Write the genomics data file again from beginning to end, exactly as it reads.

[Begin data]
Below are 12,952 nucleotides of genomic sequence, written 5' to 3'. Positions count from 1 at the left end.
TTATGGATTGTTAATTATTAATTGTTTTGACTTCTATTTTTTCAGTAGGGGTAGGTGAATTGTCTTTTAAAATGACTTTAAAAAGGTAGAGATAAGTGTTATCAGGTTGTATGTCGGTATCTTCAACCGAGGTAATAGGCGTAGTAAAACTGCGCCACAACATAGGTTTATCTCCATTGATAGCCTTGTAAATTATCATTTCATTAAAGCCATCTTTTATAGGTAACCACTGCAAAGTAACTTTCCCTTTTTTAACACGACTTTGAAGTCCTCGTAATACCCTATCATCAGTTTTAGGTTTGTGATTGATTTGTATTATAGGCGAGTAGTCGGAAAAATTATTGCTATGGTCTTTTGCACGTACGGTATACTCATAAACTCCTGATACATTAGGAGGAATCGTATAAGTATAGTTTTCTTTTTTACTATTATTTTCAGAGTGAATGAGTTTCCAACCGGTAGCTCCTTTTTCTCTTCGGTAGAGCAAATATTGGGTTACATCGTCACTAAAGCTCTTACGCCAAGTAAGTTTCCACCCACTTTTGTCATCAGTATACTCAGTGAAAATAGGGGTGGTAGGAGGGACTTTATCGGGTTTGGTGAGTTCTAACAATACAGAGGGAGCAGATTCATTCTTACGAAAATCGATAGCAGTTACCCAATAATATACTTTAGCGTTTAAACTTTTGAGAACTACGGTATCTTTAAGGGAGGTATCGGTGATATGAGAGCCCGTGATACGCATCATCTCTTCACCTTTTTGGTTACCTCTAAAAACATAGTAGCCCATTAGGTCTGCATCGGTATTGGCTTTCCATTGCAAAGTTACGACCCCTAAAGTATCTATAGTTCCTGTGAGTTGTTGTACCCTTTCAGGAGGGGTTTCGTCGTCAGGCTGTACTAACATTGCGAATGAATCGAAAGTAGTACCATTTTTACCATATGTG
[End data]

Below are 12,952 nucleotides of genomic sequence, written 5' to 3'. Positions count from 1 at the left end.
TTATGGATTGTTAATTATTAATTGTTTTGACTTCTATTTTTTCAGTAGGGGTAGGTGAATTGTCTTTTAAAATGACTTTAAAAAGGTAGAGATAAGTGTTATCAGGTTGTATGTCGGTATCTTCAACCGAGGTAATAGGCGTAGTAAAACTGCGCCACAACATAGGTTTATCTCCATTGATAGCCTTGTAAATTATCATTTCATTAAAGCCATCTTTTATAGGTAACCACTGCAAAGTAACTTTCCCTTTTTTAACACGACTTTGAAGTCCTCGTAATACCCTATCATCAGTTTTAGGTTTGTGATTGATTTGTATTATAGGCGAGTAGTCGGAAAAATTATTGCTATGGTCTTTTGCACGTACGGTATACTCATAAACTCCTGATACATTAGGAGGAATCGTATAAGTATAGTTTTCTTTTTTACTATTATTTTCAGAGTGAATGAGTTTCCAACCGGTAGCTCCTTTTTCTCTTCGGTAGAGCAAATATTGGGTTACATCGTCACTAAAGCTCTTACGCCAAGTAAGTTTCCACCCACTTTTGTCATCAGTATACTCAGTGAAAATAGGGGTGGTAGGAGGGACTTTATCGGGTTTGGTGAGTTCTAACAATACAGAGGGAGCAGATTCATTCTTACGAAAATCGATAGCAGTTACCCAATAATATACTTTAGCGTTTAAACTTTTGAGAACTACGGTATCTTTAAGGGAGGTATCGGTGATATGAGAGCCCGTGATACGCATCATCTCTTCACCTTTTTGGTTACCTCTAAAAACATAGTAGCCCATTAGGTCTGCATCGGTATTGGCTTTCCATTGCAAAGTTACGACCCCTAAAGTATCTATAGTTCCTGTGAGTTGTTGTACCCTTTCAGGAGGGGTTTCGTCGTCAGGCTGTACTAACATTGCGAATGAATCGAAAGTAGTACCATTTTTACCATATGTG